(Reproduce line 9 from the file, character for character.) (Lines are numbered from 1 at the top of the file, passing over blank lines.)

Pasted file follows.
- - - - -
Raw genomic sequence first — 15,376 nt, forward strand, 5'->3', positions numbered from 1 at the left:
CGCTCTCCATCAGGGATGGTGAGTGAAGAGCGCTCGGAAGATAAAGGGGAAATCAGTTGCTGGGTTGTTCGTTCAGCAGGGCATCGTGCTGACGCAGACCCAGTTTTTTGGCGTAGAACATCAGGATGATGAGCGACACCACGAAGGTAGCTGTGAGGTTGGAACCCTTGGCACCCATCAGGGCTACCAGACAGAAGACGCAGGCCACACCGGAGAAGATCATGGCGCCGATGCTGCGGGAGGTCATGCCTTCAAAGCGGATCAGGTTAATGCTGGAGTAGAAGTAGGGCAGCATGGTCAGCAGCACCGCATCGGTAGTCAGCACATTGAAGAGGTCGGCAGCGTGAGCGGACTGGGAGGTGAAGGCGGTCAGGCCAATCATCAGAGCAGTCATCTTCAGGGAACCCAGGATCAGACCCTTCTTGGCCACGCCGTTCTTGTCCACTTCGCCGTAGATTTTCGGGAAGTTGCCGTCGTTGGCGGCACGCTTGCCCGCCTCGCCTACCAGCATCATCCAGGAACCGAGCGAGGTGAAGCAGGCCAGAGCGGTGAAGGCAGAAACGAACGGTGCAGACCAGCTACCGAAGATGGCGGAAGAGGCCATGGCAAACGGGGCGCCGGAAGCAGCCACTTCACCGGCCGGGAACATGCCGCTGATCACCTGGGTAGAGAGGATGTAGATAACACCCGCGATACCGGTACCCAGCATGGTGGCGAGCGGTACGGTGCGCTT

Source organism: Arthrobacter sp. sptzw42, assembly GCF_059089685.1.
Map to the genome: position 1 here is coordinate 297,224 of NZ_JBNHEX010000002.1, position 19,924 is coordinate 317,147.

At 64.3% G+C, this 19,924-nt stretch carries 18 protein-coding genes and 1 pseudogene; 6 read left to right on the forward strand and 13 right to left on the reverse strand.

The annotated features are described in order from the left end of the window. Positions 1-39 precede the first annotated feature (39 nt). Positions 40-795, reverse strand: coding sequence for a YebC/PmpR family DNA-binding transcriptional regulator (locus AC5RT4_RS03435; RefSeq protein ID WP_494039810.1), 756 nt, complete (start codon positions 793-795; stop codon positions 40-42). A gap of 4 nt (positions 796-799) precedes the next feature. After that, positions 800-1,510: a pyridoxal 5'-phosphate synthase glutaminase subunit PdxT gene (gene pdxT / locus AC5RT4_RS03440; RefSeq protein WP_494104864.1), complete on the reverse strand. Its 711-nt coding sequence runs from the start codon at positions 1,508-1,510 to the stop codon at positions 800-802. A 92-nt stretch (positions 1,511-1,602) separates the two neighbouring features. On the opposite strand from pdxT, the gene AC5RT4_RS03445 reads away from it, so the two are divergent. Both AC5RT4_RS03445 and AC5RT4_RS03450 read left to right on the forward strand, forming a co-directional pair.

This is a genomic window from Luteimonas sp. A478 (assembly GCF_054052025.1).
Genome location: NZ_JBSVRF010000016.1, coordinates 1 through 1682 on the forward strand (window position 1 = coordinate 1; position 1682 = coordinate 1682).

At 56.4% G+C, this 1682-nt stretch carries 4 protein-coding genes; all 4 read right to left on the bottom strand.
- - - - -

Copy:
At 56.4% G+C, this 1682-nt stretch carries 4 protein-coding genes; all 4 read right to left on the bottom strand.